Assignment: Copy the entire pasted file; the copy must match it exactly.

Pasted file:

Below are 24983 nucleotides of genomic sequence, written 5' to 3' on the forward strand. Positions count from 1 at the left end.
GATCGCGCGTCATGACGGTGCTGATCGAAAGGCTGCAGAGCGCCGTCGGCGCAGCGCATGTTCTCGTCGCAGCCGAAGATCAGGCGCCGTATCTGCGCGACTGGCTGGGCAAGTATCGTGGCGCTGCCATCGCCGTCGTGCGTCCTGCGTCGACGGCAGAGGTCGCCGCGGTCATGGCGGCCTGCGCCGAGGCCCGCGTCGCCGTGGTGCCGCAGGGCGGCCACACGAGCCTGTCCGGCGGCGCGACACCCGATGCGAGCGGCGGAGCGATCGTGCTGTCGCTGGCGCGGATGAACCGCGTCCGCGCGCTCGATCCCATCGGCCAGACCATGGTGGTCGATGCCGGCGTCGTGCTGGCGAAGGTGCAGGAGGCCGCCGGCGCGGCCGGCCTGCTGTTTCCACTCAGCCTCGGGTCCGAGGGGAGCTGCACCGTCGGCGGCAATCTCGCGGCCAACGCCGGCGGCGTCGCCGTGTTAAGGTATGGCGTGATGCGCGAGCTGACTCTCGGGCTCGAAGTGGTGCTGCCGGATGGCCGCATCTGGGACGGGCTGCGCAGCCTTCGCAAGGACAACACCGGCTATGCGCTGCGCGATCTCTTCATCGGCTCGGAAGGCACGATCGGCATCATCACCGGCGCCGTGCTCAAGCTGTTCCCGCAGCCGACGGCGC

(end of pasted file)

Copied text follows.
Below are 24983 nucleotides of genomic sequence, written 5' to 3' on the forward strand. Positions count from 1 at the left end.
GATCGCGCGTCATGACGGTGCTGATCGAAAGGCTGCAGAGCGCCGTCGGCGCAGCGCATGTTCTCGTCGCAGCCGAAGATCAGGCGCCGTATCTGCGCGACTGGCTGGGCAAGTATCGTGGCGCTGCCATCGCCGTCGTGCGTCCTGCGTCGACGGCAGAGGTCGCCGCGGTCATGGCGGCCTGCGCCGAGGCCCGCGTCGCCGTGGTGCCGCAGGGCGGCCACACGAGCCTGTCCGGCGGCGCGACACCCGATGCGAGCGGCGGAGCGATCGTGCTGTCGCTGGCGCGGATGAACCGCGTCCGCGCGCTCGATCCCATCGGCCAGACCATGGTGGTCGATGCCGGCGTCGTGCTGGCGAAGGTGCAGGAGGCCGCCGGCGCGGCCGGCCTGCTGTTTCCACTCAGCCTCGGGTCCGAGGGGAGCTGCACCGTCGGCGGCAATCTCGCGGCCAACGCCGGCGGCGTCGCCGTGTTAAGGTATGGCGTGATGCGCGAGCTGACTCTCGGGCTCGAAGTGGTGCTGCCGGATGGCCGCATCTGGGACGGGCTGCGCAGCCTTCGCAAGGACAACACCGGCTATGCGCTGCGCGATCTCTTCATCGGCTCGGAAGGCACGATCGGCATCATCACCGGCGCCGTGCTCAAGCTGTTCCCGCAGCCGACGGCGC